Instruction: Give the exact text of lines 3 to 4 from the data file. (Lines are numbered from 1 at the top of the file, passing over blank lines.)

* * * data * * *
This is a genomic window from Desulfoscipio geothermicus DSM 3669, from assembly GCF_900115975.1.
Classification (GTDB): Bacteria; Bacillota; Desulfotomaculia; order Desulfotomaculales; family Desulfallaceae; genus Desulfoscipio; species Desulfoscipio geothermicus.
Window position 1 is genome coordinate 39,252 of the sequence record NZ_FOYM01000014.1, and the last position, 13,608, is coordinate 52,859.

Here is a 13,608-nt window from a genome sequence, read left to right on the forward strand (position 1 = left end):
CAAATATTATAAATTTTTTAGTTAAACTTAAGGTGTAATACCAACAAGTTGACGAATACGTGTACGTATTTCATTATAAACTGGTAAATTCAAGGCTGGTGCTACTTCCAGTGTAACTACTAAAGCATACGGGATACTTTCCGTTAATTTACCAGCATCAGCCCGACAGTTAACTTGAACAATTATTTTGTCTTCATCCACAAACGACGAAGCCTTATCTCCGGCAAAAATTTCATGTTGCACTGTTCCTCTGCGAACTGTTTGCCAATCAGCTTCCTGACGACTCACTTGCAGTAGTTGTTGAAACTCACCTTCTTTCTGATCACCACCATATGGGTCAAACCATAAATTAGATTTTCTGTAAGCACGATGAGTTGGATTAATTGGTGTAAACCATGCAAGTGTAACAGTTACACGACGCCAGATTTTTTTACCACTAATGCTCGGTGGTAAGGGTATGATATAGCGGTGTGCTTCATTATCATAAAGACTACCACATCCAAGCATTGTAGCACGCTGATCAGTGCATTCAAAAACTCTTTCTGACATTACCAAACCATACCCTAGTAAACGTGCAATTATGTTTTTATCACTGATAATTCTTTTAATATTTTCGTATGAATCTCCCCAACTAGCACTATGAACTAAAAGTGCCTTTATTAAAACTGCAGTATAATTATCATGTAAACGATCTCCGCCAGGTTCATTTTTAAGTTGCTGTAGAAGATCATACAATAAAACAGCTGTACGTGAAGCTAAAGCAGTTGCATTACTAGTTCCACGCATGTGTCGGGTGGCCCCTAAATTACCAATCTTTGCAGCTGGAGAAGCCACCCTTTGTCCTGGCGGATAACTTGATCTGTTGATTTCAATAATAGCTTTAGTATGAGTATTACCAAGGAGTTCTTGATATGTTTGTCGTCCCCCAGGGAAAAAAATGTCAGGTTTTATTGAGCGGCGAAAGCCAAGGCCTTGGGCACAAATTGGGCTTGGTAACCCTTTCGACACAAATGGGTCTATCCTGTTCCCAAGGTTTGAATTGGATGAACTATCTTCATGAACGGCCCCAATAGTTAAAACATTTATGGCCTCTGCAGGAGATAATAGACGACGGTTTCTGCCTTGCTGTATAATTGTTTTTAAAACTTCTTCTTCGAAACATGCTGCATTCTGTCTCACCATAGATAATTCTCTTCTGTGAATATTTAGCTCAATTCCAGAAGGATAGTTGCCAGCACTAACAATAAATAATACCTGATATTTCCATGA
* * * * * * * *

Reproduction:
Window position 1 is genome coordinate 39,252 of the sequence record NZ_FOYM01000014.1, and the last position, 13,608, is coordinate 52,859.

Here is a 13,608-nt window from a genome sequence, read left to right on the forward strand (position 1 = left end):